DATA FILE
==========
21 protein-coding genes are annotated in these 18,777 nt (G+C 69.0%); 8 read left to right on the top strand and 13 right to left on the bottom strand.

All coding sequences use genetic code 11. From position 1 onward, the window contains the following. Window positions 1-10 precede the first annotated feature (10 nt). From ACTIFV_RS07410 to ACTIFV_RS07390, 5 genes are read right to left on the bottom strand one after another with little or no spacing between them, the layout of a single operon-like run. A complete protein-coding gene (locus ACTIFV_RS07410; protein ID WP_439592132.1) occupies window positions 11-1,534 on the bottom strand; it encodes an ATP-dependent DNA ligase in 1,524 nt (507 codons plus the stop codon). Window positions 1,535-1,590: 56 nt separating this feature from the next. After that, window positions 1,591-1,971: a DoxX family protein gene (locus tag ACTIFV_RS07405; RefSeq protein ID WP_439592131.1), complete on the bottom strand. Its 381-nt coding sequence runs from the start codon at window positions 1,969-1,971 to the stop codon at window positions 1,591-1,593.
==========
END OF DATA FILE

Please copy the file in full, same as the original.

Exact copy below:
21 protein-coding genes are annotated in these 18,777 nt (G+C 69.0%); 8 read left to right on the top strand and 13 right to left on the bottom strand.

All coding sequences use genetic code 11. From position 1 onward, the window contains the following. Window positions 1-10 precede the first annotated feature (10 nt). From ACTIFV_RS07410 to ACTIFV_RS07390, 5 genes are read right to left on the bottom strand one after another with little or no spacing between them, the layout of a single operon-like run. A complete protein-coding gene (locus ACTIFV_RS07410; protein ID WP_439592132.1) occupies window positions 11-1,534 on the bottom strand; it encodes an ATP-dependent DNA ligase in 1,524 nt (507 codons plus the stop codon). Window positions 1,535-1,590: 56 nt separating this feature from the next. After that, window positions 1,591-1,971: a DoxX family protein gene (locus tag ACTIFV_RS07405; RefSeq protein ID WP_439592131.1), complete on the bottom strand. Its 381-nt coding sequence runs from the start codon at window positions 1,969-1,971 to the stop codon at window positions 1,591-1,593.